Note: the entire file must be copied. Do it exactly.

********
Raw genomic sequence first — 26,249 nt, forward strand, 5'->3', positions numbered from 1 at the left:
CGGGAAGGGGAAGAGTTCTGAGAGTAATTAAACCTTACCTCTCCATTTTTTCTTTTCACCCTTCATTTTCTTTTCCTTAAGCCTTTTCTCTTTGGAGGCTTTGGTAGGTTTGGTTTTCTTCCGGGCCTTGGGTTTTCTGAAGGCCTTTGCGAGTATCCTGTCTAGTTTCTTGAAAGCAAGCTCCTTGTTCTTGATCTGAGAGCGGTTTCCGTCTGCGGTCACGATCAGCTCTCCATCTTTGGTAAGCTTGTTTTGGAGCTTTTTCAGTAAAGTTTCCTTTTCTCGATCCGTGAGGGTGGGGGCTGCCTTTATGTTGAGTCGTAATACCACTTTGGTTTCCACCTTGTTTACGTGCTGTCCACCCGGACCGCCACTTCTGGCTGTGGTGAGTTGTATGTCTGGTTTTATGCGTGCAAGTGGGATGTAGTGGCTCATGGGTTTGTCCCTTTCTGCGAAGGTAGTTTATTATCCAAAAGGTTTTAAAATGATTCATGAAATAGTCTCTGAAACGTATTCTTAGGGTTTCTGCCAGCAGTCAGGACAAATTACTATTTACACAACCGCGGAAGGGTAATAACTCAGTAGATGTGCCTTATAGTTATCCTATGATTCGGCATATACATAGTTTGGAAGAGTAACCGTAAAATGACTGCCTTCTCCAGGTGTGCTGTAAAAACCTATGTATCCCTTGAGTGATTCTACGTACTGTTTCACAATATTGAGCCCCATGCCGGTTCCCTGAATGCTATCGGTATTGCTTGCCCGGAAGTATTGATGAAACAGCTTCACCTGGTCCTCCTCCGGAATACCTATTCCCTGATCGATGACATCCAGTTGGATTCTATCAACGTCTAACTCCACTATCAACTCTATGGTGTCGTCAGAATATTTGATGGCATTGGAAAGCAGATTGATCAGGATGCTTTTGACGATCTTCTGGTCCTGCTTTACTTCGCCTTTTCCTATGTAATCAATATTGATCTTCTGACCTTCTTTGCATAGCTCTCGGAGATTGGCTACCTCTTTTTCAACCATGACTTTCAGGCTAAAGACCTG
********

Raw genomic sequence first — 26,249 nt, forward strand, 5'->3', positions numbered from 1 at the left:
CGGGAAGGGGAAGAGTTCTGAGAGTAATTAAACCTTACCTCTCCATTTTTTCTTTTCACCCTTCATTTTCTTTTCCTTAAGCCTTTTCTCTTTGGAGGCTTTGGTAGGTTTGGTTTTCTTCCGGGCCTTGGGTTTTCTGAAGGCCTTTGCGAGTATCCTGTCTAGTTTCTTGAAAGCAAGCTCCTTGTTCTTGATCTGAGAGCGGTTTCCGTCTGCGGTCACGATCAGCTCTCCATCTTTGGTAAGCTTGTTTTGGAGCTTTTTCAGTAAAGTTTCCTTTTCTCGATCCGTGAGGGTGGGGGCTGCCTTTATGTTGAGTCGTAATACCACTTTGGTTTCCACCTTGTTTACGTGCTGTCCACCCGGACCGCCACTTCTGGCTGTGGTGAGTTGTATGTCTGGTTTTATGCGTGCAAGTGGGATGTAGTGGCTCATGGGTTTGTCCCTTTCTGCGAAGGTAGTTTATTATCCAAAAGGTTTTAAAATGATTCATGAAATAGTCTCTGAAACGTATTCTTAGGGTTTCTGCCAGCAGTCAGGACAAATTACTATTTACACAACCGCGGAAGGGTAATAACTCAGTAGATGTGCCTTATAGTTATCCTATGATTCGGCATATACATAGTTTGGAAGAGTAACCGTAAAATGACTGCCTTCTCCAGGTGTGCTGTAAAAACCTATGTATCCCTTGAGTGATTCTACGTACTGTTTCACAATATTGAGCCCCATGCCGGTTCCCTGAATGCTATCGGTATTGCTTGCCCGGAAGTATTGATGAAACAGCTTCACCTGGTCCTCCTCCGGAATACCTATTCCCTGATCGATGACATCCAGTTGGATTCTATCAACGTCTAACTCCACTATCAACTCTATGGTGTCGTCAGAATATTTGATGGCATTGGAAAGCAGATTGATCAGGATGCTTTTGACGATCTTCTGGTCCTGCTTTACTTCGCCTTTTCCTATGTAATCAATATTGATCTTCTGACCTTCTTTGCATAGCTCTCGGAGATTGGCTACCTCTTTTTCAACCATGACTTTCAGGCTAAAGACCTG